Asif Zardari told a meeting of former senior civil servants in Islamabad, it was time to be honest about their deployment.
"Let us be truthful to ourselves and make a candid admission of the realities," he said. "The terrorists of today were the heroes of yesteryears until 9/11 occurred and they began to haunt us as well."
His comments amount to an admission that Pakistan trained Islamic terrorists to launch attacks on India as part of its long war over its claim on Kashmir.
It came as at least 40 people were killed in a suspected US missile strike in north-west Pakistan.
Three US drones are believed to have fired missiles at militants near Ladha in South Waziristan. It is the third strike in two days and follows strikes in which 19 reportedly died.
Mr Zardari first confirmed that many of the Islamic militants now waging war against his government were once "strategic assets" in an interview with the Daily Telegraph earlier this week.
"I don't think anybody in the establishment supports them any more. I think everybody has become more wise than this," he said and confirmed the military was now targeting those it had previously used as proxies in attacks on India.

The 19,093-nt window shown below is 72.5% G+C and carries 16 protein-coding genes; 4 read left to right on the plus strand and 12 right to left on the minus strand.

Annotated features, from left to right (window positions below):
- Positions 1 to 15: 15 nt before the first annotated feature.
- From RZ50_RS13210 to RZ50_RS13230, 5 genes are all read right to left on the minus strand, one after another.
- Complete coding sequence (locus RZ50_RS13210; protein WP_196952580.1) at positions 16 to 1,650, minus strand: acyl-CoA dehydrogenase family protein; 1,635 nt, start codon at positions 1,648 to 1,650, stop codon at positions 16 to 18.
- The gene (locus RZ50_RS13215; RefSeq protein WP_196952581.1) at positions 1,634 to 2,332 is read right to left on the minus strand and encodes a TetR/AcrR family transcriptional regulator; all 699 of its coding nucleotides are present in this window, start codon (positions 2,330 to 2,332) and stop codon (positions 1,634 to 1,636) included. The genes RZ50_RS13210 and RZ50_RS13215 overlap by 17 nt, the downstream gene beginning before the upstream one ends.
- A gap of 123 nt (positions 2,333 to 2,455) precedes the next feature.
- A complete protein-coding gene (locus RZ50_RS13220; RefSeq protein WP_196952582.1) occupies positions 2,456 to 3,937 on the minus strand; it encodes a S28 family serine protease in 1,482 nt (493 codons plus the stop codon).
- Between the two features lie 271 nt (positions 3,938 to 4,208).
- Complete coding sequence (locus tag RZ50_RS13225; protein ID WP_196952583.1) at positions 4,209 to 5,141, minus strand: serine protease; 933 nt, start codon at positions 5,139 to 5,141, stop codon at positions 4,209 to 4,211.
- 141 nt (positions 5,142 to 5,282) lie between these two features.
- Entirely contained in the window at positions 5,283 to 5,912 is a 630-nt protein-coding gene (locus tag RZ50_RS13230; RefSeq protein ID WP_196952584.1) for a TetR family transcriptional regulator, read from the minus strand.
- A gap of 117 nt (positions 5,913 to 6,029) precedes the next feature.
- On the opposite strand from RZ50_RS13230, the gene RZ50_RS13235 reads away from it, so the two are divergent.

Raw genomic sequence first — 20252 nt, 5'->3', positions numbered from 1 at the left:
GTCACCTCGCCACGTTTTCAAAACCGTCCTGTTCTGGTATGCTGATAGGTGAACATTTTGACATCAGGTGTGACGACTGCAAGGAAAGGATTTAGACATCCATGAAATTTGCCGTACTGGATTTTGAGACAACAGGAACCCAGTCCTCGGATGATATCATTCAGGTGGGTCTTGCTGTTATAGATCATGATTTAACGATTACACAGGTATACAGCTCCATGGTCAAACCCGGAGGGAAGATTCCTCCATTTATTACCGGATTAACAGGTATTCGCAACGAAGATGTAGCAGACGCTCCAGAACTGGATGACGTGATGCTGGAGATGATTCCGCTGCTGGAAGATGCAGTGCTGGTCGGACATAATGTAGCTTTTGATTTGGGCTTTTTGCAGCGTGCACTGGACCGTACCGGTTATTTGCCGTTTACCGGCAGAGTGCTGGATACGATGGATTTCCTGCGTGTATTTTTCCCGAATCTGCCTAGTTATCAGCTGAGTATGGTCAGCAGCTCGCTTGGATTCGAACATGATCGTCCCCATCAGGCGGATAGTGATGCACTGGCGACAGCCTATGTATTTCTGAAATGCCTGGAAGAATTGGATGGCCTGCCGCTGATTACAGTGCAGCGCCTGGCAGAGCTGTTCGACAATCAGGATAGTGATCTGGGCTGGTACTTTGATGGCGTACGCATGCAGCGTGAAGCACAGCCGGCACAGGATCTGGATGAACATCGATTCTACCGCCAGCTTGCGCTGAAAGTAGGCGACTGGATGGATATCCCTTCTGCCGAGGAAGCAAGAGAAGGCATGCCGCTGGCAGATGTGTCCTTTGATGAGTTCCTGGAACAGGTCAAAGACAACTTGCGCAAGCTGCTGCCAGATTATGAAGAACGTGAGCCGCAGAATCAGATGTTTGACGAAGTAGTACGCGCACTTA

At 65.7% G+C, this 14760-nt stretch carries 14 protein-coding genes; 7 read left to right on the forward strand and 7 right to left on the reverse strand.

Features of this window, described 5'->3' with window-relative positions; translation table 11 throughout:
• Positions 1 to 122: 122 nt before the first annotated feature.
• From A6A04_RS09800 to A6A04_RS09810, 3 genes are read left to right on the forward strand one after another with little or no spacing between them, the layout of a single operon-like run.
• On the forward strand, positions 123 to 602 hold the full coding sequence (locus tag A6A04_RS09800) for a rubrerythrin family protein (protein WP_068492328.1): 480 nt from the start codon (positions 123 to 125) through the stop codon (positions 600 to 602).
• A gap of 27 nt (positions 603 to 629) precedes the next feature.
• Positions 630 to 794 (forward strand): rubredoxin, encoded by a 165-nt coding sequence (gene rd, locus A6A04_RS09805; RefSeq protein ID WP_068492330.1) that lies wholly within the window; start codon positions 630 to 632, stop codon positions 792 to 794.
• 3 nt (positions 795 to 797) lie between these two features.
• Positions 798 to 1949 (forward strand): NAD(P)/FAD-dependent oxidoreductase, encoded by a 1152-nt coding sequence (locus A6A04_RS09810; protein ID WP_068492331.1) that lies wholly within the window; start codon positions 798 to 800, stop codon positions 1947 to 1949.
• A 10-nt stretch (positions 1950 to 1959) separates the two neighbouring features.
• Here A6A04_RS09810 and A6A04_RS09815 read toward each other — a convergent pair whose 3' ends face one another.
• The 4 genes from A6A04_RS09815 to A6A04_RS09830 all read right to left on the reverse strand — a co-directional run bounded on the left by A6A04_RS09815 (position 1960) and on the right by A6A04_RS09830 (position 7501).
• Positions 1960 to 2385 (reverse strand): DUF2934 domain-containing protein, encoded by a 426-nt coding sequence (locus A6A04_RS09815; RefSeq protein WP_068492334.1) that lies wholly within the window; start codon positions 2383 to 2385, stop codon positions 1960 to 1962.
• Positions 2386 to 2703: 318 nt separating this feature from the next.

Islamic militant groups like Lashkar-e-Taiba and Jaish-e-Mohammed, have long been regarded as Pakistan proxy forces by diplomats and intelligence services but Islamabad has, until now, always denied any links.
The LeT is believed to have been created to fight with the Afghan Mujahideen against the former Soviet-backed Najibullah regime in Kabul and to attack Indian forces in Jammu and Kashmir.
It is believed to have been responsible for the commando attack on Delhi's Red Fort in December in which two soldiers and a civilian were killed. It was involved with another Pakistan-backed terrorist group Jaish-e-Mohammed in the 2001 attack on the Indian parliament before it was banned by Islamabad in 2002.
Pakistan terrorists were also behind the 1999 hijacking of an Indian Airlines jet which forced the Indian government to release three jailed militants, including Masood Azhar, the founder of Jaish-e-Mohammed, and Omar Saeed Sheikh, who was later arrested for the murder of Daniel Pearl.
The Indian government believes links between Islamabad and these terrorist groups remain intact and prime minister Manmohan Singh has accused elements within Pakistan's security apparatus of aiding the Lashkar-e-Taiba's commando attack on Mumbai last November.